Screened as part of NZIFF 2015

The Brand New Testament 2015

Le Tout nouveau testament

Directed by Jaco van Dormael

There’s the Old Testament, the New Testament and now this surreal and funny Brand New one in which God’s ten-year-old daughter leaves home on a mission to liberate humanity from the bored old man’s destructive whims.

Belgium / France / Luxembourg In French with English subtitles
117 minutes CinemaScope / DCP



Jaco Van Dormael
Olivier Rausin
Daniel Marquet


Thomas Gunzig
Jaco van Dormael


Christophe Beaucarne


Hervé de Luze

Production designer

Sylvie Olive

Costume designer

Caroline Koener


An Pierlé


Pili Groyne (Éa)
Benoît Poelvoorde (God)
Catherine Deneuve (Martine)
François Damiens (François)
Yolande Moreau (God’s wife)
Laura Verlinden (Aurélie)
Serge Larivière (Marc)
Didier De Neck (Jean-Claude)
Romain Gelin (Willy)
Marco Lorenzini (Victor)


Cannes (Directors’ Fortnight) 2015


In Belgian director Jaco Van Dormael’s universe, God (Benoit Poelvoorde) is a mean-spirited bastard lounging around his Brussels apartment in dressing gown and trackies, watching sport on TV and wreaking havoc on the world from his DOS-run PC. Goddess (the marvellous Yolande Moreau), his long suffering wife, sticks to her embroidery and bides her time. But ten-year-old daughter Éa (played by a fantastic young actress, Pili Groyne) has taken one too many strappings from the old man and resolves – with the help of her better-known older brother – to liberate the world from the malign hand of Dad. Not to give away too much about her mission, she sets about recruiting six disciples whose testimony about their own miracle-free lives will constitute the Brand New Testament. Surreal silliness ensues, with some florid CGI assistance, and memorable encounters with, amongst others, a small boy who wants to be a girl and Catherine Deneuve as a wealthy shopaholic who bonds with a gorilla. Literal adherents of the previous two Testaments need not apply, but there’s a daffy innocence – a touch of Amélie – about this brand new one.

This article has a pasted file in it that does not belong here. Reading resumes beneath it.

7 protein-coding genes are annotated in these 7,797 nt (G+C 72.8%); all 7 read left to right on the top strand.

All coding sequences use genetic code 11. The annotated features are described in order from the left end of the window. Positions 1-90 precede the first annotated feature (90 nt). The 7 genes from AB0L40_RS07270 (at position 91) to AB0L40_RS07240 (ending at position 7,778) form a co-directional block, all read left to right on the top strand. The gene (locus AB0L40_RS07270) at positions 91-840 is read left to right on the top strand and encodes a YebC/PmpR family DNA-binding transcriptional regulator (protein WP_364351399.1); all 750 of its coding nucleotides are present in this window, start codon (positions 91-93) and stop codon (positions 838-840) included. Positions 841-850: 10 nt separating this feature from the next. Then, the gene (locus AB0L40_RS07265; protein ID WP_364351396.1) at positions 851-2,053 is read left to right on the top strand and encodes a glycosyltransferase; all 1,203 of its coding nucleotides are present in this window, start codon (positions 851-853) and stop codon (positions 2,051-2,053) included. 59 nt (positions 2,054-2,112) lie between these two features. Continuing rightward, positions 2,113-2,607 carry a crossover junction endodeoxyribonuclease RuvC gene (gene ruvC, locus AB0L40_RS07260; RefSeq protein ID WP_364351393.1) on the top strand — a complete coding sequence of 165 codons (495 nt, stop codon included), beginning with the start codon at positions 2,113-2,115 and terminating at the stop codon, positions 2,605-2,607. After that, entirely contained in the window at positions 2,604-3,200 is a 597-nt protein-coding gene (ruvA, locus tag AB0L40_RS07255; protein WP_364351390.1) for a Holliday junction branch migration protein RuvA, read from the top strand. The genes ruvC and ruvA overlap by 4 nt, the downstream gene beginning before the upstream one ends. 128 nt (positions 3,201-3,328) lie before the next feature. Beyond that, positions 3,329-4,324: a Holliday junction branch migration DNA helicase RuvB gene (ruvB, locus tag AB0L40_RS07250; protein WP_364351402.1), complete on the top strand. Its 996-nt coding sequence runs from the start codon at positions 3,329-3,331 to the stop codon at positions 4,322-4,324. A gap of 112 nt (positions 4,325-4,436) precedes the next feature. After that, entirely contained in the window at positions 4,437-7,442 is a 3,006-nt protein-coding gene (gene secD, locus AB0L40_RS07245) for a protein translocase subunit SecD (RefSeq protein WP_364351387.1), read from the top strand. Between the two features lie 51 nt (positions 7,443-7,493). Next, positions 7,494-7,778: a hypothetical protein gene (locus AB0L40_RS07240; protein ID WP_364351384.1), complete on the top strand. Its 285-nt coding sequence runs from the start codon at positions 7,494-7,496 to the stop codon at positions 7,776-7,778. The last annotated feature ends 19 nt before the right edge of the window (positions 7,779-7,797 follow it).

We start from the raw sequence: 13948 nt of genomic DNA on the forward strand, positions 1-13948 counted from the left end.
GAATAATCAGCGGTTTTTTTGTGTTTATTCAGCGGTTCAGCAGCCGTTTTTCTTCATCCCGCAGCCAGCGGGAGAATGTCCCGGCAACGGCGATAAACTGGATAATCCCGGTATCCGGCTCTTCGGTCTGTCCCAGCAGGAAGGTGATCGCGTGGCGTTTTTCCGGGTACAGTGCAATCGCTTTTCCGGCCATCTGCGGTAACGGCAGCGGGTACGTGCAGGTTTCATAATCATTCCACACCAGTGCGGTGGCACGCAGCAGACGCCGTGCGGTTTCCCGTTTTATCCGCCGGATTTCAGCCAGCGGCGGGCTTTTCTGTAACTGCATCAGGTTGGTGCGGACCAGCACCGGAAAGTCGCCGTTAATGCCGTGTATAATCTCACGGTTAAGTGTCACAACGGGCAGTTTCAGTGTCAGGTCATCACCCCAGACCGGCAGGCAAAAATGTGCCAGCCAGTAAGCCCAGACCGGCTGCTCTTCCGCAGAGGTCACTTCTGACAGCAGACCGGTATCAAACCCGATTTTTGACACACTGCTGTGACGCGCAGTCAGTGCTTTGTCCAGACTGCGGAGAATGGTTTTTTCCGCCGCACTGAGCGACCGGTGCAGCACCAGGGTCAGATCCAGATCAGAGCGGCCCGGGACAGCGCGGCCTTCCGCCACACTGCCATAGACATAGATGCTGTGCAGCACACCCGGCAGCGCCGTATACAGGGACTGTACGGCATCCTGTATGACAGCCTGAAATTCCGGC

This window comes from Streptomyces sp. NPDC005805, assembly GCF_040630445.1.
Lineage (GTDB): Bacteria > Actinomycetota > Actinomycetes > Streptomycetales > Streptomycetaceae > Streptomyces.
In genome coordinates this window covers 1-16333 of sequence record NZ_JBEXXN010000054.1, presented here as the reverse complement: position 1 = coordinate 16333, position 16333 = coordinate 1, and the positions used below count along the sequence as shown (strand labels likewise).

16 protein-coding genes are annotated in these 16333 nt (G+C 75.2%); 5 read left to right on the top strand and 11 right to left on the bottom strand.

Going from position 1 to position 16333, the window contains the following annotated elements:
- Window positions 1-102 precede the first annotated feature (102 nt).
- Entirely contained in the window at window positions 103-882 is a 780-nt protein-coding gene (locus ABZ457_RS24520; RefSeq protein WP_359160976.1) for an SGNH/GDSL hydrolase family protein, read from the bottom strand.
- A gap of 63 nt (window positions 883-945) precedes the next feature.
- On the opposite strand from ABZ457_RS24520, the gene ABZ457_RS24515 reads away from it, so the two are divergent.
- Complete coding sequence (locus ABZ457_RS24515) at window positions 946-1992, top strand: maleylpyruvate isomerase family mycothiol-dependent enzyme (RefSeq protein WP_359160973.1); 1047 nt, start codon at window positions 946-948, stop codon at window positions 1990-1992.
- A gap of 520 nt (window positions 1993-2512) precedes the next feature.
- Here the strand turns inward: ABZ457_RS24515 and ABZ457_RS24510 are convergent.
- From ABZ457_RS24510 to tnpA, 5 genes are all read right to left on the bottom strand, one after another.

Van Dormael maintains a blazing storytelling momentum and a highly creative visual scheme. He’s in the Gondry/Gilliam zone, but if you can’t get down with a floating fish skeleton humming ‘La Mer’, why do you go to the movies in the first place?… This is a vision of optimism, of people being given the opportunity to help one another and doing it with tenderness. If you can get past the initial blasphemy, you’ll find a highly moral film.” — Jordan Hoffman, The Guardian